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Judge rules NO Increase in USCIS Fees

In an effort to thwart the Administrations attempt to dissuade Naturalization applications, a federal judge stopped the fee increases which would have doubled.

Delays in the naturalization process mean that many immigrants will be unable to vote in the 2020 election.

In response to the coronavirus pandemic, all naturalization ceremonies and interviews have stopped, and USCIS has not indicated that it will consider any remote alternatives. So far, tens of thousands of immigrants have been affected, and postponed ceremonies and interviews continue to pile up. For each day USCIS remains closed, 2100 immigrants will run out of time to vote in this year’s election. Advocates have noted that there is no reason why ceremonies and interviews cannot happen via video conferencing, since many other government processes do.

With the reopening of USCIS offices, naturalizations will resume.

Some USCIS offices are now open to the public as of June 4. This means that the thousands of immigrants who were kept from completing the naturalization process will now be able to finish the process and take the Oath of Allegiance. The timing of this is especially crucial, since many hope to have their citizenship before the November election.

With the reopening of USCIS offices, naturalizations will resume.

Some USCIS offices are now open to the public as of June 4. This means that the thousands of immigrants who were kept from completing the naturalization process will now be able to finish the process and take the Oath of Allegiance. The timing of this is especially crucial, since many hope to have their citizenship before the November election.

USCIS Makes Naturalization Application Available Online for Military Personnel and Veterans

USCIS announced that U.S. service members and veterans can now file Form N-400, Application for Naturalization, online.

More than 400,000 People Barred from Becoming Citizens Due to Coronavirus

Hundreds of thousands of people may be unable to complete the process to become American citizens in time for the November election due to the coronavirus pandemic. USCIS has been shut down since March 18 and is scheduled to remain closed until at least May 3. The agency has not provided a remote option for citizenship interviews or oath ceremonies.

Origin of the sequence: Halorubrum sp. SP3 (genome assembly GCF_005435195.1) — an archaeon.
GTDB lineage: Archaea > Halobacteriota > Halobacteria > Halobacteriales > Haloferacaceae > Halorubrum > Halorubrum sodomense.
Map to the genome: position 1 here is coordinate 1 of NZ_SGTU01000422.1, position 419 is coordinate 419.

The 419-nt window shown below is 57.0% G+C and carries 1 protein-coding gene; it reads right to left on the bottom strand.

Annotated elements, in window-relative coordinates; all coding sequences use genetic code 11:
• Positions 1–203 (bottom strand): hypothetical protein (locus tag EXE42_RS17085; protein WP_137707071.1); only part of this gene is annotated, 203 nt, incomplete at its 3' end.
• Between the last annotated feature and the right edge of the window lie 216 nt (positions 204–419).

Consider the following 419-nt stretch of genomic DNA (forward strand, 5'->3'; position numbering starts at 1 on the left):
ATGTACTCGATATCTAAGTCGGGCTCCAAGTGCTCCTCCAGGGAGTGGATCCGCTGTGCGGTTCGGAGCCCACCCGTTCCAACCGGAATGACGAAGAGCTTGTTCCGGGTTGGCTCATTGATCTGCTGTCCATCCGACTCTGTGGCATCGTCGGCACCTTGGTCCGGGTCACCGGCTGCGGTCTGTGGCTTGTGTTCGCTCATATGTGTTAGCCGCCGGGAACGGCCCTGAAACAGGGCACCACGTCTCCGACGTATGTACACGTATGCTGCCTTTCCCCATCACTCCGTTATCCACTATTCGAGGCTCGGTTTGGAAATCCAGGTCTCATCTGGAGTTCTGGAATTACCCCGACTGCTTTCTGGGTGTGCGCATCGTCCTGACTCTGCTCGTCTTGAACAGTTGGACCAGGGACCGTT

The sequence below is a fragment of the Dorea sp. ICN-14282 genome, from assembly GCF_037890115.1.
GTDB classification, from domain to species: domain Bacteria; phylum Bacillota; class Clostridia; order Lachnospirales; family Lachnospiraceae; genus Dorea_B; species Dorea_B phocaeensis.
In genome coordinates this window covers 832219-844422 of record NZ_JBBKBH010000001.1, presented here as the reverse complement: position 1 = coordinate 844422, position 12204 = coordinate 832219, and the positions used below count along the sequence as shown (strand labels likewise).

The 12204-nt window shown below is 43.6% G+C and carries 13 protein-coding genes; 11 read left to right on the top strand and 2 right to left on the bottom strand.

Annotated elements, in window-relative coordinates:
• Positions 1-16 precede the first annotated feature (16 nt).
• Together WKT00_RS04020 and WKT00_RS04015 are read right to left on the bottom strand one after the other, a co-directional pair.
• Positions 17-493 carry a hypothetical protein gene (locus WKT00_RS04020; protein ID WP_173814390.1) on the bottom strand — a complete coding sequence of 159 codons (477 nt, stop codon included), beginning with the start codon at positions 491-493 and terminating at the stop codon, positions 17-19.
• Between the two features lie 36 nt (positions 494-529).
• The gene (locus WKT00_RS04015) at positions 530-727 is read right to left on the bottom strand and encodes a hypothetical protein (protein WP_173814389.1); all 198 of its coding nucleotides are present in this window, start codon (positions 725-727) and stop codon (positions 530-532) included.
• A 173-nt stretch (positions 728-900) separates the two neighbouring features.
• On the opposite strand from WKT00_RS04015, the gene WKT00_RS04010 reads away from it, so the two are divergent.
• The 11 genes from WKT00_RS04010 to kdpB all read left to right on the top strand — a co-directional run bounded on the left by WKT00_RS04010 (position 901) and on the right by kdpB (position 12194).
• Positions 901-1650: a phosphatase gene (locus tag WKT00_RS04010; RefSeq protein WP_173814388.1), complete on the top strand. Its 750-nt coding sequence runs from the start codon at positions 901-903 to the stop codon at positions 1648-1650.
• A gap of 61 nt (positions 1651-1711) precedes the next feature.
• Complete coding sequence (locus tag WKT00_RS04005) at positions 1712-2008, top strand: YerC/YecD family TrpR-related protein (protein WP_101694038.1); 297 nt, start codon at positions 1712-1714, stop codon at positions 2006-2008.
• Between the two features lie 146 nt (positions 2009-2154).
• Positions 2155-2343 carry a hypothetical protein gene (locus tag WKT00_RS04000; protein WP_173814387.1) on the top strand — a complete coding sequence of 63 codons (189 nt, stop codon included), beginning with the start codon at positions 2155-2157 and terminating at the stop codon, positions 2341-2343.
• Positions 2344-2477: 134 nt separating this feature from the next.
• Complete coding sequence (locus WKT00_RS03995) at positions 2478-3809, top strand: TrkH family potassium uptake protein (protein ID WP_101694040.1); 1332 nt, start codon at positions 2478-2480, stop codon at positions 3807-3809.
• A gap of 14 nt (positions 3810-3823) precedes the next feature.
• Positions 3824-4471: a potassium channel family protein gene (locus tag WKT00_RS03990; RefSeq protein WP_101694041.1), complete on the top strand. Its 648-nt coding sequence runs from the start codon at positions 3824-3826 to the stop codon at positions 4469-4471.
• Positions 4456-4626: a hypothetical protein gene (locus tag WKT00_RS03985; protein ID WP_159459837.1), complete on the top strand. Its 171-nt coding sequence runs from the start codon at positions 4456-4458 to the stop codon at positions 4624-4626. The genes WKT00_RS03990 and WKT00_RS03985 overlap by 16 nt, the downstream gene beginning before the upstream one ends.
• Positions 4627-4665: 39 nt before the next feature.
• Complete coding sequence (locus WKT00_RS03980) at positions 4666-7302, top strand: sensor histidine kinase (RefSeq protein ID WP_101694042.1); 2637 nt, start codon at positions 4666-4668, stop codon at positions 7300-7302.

A USCIS policy manual update has clarified the effect of long absences from the U.S. on continuous residency.

On February 26, USCIS published an update to the policy manual. The update clarified that applicants absent from the U.S. for more than 6 months but less than a year must overcome the presumption that they have broken the continuity of residence in the U.S. It also clarifies that if continuity of residence is broken, the applicant must establish a new period of residency before applying for citizenship. These requirements already existed but have now been clarified in the policy manual.

Another Win for Our Law Office

After nearly 3 years, and despite various possible grounds of inadmissibility, Client’s application for adjustment of status was granted based on her approved I-360 under the Violence Against Women Act (VAWA).  Client can now remain in the United States legally and apply for naturalization in 3 years.

The issue of American Samoans’ citizenship is still unclear.

A federal judge said American Samoans should be considered U.S. citizens, not U.S. nationals. However, on Friday another federal judge issued a stay on that order until the issue is resolved on appeal. Being a U.S. national means that American Samoans cannot vote in U.S. elections or hold certain government jobs. The government’s position on appeal is the courts cannot make citizenship decisions, only Congress can. The government of American Samoa agreed with the U.S. government, saying that “imposed” U.S. citizenship would violate American Samoa’s self-determination.

Another win for Law Offices of Brian Lerner on Naturalization

Naturalization application approved at interview with several public charge issues

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